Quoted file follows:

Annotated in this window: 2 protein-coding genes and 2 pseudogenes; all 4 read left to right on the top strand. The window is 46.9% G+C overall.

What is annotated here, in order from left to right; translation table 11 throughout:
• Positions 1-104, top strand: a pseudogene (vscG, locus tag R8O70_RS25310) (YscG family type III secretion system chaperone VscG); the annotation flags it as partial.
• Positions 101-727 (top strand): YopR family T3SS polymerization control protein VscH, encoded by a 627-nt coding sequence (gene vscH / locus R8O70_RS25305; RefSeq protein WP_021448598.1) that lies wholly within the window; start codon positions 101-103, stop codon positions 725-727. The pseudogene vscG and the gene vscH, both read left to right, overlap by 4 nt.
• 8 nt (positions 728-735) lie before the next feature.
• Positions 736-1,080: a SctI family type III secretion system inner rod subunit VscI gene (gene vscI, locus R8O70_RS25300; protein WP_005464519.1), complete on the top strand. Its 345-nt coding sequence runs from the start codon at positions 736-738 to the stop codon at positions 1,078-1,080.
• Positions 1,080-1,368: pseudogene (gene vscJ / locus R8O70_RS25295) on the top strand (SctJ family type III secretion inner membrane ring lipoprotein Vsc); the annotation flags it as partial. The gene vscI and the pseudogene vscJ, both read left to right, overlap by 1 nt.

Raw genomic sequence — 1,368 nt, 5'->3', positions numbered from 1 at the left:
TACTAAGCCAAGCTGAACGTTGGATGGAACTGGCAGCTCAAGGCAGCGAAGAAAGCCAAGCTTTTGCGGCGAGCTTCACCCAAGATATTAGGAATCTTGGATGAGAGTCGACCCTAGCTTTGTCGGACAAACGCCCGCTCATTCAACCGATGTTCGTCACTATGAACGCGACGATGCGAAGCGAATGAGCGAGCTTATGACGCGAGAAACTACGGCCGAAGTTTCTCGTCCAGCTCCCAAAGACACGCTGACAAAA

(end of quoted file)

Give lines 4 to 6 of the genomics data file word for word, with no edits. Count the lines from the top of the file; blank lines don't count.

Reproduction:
• Positions 101-727 (top strand): YopR family T3SS polymerization control protein VscH, encoded by a 627-nt coding sequence (gene vscH / locus R8O70_RS25305; RefSeq protein WP_021448598.1) that lies wholly within the window; start codon positions 101-103, stop codon positions 725-727. The pseudogene vscG and the gene vscH, both read left to right, overlap by 4 nt.
• 8 nt (positions 728-735) lie before the next feature.
• Positions 736-1,080: a SctI family type III secretion system inner rod subunit VscI gene (gene vscI, locus R8O70_RS25300; protein WP_005464519.1), complete on the top strand. Its 345-nt coding sequence runs from the start codon at positions 736-738 to the stop codon at positions 1,078-1,080.